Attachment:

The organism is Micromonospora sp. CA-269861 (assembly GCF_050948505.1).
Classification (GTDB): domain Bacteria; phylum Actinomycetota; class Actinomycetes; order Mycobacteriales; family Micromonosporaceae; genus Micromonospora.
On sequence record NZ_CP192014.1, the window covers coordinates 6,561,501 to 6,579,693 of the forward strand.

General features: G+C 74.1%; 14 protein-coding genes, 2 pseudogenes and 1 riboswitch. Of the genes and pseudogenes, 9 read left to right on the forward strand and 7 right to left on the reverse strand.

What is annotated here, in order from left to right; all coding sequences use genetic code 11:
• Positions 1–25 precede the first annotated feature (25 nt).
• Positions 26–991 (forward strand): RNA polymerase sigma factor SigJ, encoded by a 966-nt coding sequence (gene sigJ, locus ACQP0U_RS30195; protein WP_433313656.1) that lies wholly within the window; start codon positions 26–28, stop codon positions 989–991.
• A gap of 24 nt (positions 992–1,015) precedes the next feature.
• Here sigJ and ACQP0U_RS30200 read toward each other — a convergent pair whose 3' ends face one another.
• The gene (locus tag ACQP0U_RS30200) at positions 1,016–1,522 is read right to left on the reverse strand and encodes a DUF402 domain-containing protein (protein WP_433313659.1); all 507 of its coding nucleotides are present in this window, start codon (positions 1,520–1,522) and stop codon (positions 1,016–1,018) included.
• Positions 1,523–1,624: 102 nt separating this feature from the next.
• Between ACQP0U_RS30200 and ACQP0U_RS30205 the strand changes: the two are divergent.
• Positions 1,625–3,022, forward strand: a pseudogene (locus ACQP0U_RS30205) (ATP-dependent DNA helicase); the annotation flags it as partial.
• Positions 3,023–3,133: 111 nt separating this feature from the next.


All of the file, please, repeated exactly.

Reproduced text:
The organism is Micromonospora sp. CA-269861 (assembly GCF_050948505.1).
Classification (GTDB): domain Bacteria; phylum Actinomycetota; class Actinomycetes; order Mycobacteriales; family Micromonosporaceae; genus Micromonospora.
On sequence record NZ_CP192014.1, the window covers coordinates 6,561,501 to 6,579,693 of the forward strand.

General features: G+C 74.1%; 14 protein-coding genes, 2 pseudogenes and 1 riboswitch. Of the genes and pseudogenes, 9 read left to right on the forward strand and 7 right to left on the reverse strand.

What is annotated here, in order from left to right; all coding sequences use genetic code 11:
• Positions 1–25 precede the first annotated feature (25 nt).
• Positions 26–991 (forward strand): RNA polymerase sigma factor SigJ, encoded by a 966-nt coding sequence (gene sigJ, locus ACQP0U_RS30195; protein WP_433313656.1) that lies wholly within the window; start codon positions 26–28, stop codon positions 989–991.
• A gap of 24 nt (positions 992–1,015) precedes the next feature.
• Here sigJ and ACQP0U_RS30200 read toward each other — a convergent pair whose 3' ends face one another.
• The gene (locus tag ACQP0U_RS30200) at positions 1,016–1,522 is read right to left on the reverse strand and encodes a DUF402 domain-containing protein (protein WP_433313659.1); all 507 of its coding nucleotides are present in this window, start codon (positions 1,520–1,522) and stop codon (positions 1,016–1,018) included.
• Positions 1,523–1,624: 102 nt separating this feature from the next.
• Between ACQP0U_RS30200 and ACQP0U_RS30205 the strand changes: the two are divergent.
• Positions 1,625–3,022, forward strand: a pseudogene (locus ACQP0U_RS30205) (ATP-dependent DNA helicase); the annotation flags it as partial.
• Positions 3,023–3,133: 111 nt separating this feature from the next.